Over the past year, many developers and marketers have asked me (in person or through our Contact-Us page) pricing questions for iPhone apps. So I’m going to write my thoughts on pricing, but a couple of caveats (relating to my personal experience) need to be kept in mind.
Two of our four iPhone apps went on to become #1 paid apps within their categories and it is hard to say whether these apps would have hit the #1 spot if they weren’t priced at $0.99. All of our four apps are ‘civic software’ apps, but news/civic oriented apps aren’t big revenue generators. These two caveats need to be kept in mind even though the post isn’t specific to pricing principles used for our apps.
1. Capital Efficiency: The pricing of the app is not going to be proportional to the investment made into the app(e.g. our Economy app is priced at $0.99 even though the dev-investment for the app far exceeds that of more expensive apps). However, it is a good idea to think of the total investment required to build an app. For example, if you expect to spend 100 hours on developing a product and value your time (or your team’s time) at $100/hr, you should consider the fact that you expect to invest $10,000 to develop the product.
Keep in mind that total expenses will exceed the initial capital expenditure of $10,000. For instance, you may have expenses related to recurring server operating costs, time spent on customer support, promoting the app, creating website content etc. I haven’t set revenue targets for any of our apps, but in general, I think that is a good idea to think of the total investment/expenses and a target number for revenue/returns.
There are tens of thousands of paid apps in the app store and my estimate is that on any given day, the revenue returned by most of these apps is either zero or close to zero. This should be kept in mind when setting capital efficiency (i.e. revenue/expense) targets.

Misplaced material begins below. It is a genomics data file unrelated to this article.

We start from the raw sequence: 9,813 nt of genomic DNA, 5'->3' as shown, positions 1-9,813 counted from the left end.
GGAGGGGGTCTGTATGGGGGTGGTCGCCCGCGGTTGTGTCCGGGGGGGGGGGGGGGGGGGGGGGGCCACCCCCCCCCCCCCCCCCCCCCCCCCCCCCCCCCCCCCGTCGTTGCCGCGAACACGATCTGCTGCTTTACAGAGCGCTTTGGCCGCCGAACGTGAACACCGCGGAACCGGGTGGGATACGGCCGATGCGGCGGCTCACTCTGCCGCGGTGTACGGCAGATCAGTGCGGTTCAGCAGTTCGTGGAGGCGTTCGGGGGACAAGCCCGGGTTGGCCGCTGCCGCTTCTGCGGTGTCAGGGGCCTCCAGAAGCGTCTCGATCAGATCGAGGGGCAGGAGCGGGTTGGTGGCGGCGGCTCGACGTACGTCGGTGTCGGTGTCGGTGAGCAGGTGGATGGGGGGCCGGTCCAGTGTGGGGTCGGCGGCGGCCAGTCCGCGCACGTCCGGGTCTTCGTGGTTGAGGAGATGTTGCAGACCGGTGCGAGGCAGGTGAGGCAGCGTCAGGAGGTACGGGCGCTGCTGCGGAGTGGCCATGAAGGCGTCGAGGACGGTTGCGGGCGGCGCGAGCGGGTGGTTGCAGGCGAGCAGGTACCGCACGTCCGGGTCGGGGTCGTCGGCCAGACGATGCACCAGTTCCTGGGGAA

2. Value to the customer: Benefits/Value delivered to the customer should be a key pricing consideration for the app. Users may consider a crude entertainment app as worth $0.99 even though the app may have been developed very cheaply. Several top-paid apps have proved this point over the past year. Users may also consider frequently crashing apps as worth $99.99 and $89.99. This is proved by the fact that the top-revenue/grossing list has consistently included $99.99 and $89.99 apps that “crashed several times” in a New York Times review.
In contrast, our Economy app cannot be crashed and it required a lot of dev-investment and offers great value to a segment of the market. Yet, that –in itself – wouldn’t justify increasing its price, because (for most users), the value of the expensive(but crashing) apps and the value of the crude entertainment apps is much more than the value of an app that retrieves the latest numbers for key economic indicators and draws graphs based on current and past values of economic indicators.
3. Perceived value and competition: The (customer/user) perceived value of the product may be different from the true value of the product for many reasons. If a product’s benefits aren’t apparent to the potential customer, the perceived value is going to be lesser than the real value.